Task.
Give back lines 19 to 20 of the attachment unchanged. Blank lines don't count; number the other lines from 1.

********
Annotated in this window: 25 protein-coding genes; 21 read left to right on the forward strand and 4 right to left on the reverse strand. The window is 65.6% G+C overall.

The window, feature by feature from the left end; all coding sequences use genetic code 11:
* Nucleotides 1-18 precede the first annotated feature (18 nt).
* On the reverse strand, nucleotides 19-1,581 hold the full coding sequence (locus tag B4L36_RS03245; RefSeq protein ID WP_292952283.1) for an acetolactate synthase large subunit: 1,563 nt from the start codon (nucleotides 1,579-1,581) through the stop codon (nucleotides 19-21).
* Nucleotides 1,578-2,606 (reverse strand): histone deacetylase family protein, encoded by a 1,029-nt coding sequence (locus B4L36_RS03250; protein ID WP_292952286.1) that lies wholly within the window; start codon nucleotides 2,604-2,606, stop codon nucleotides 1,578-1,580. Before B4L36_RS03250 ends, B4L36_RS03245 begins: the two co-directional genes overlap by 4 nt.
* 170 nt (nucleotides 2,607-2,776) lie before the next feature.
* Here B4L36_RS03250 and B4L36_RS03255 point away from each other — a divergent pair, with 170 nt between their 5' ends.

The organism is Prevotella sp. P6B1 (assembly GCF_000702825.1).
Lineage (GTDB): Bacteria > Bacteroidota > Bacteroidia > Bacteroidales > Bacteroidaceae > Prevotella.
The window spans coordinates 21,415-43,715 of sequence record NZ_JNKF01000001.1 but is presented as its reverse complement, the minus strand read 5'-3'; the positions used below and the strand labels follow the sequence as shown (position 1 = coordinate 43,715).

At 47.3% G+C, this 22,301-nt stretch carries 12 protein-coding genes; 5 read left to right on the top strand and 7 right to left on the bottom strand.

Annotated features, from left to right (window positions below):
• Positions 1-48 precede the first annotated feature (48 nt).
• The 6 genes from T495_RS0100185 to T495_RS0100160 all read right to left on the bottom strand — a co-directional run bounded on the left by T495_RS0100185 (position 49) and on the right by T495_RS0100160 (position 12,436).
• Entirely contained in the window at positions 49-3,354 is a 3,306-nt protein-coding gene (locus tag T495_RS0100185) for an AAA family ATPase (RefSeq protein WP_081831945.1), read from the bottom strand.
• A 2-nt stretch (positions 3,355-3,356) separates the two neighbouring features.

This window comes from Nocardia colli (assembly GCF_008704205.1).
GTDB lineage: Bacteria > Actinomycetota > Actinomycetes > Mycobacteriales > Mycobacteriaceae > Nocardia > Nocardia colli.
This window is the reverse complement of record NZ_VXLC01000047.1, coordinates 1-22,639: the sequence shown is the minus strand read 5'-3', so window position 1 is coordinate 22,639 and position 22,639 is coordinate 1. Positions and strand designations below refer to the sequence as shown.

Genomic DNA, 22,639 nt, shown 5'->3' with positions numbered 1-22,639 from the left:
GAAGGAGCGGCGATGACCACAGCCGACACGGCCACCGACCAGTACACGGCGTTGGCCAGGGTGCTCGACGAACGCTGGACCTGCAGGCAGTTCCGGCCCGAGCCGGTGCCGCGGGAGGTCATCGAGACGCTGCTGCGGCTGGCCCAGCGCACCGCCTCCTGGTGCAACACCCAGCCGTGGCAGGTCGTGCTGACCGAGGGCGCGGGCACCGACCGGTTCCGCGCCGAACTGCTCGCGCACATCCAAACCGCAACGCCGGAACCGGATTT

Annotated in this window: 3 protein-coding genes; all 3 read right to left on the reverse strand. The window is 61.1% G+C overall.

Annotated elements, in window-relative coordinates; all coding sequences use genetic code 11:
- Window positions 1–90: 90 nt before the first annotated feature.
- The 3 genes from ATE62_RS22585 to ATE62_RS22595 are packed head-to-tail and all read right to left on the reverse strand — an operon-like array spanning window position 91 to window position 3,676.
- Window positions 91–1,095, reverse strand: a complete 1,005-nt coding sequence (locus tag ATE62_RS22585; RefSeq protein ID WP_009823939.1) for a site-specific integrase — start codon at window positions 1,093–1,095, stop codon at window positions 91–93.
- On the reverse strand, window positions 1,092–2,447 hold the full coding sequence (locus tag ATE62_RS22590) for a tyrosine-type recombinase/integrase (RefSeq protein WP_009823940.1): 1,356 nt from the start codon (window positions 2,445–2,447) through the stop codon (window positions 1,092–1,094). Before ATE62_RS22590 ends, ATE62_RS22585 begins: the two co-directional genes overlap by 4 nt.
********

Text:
This window is the reverse complement of record NZ_VXLC01000047.1, coordinates 1-22,639: the sequence shown is the minus strand read 5'-3', so window position 1 is coordinate 22,639 and position 22,639 is coordinate 1. Positions and strand designations below refer to the sequence as shown.

Genomic DNA, 22,639 nt, shown 5'->3' with positions numbered 1-22,639 from the left: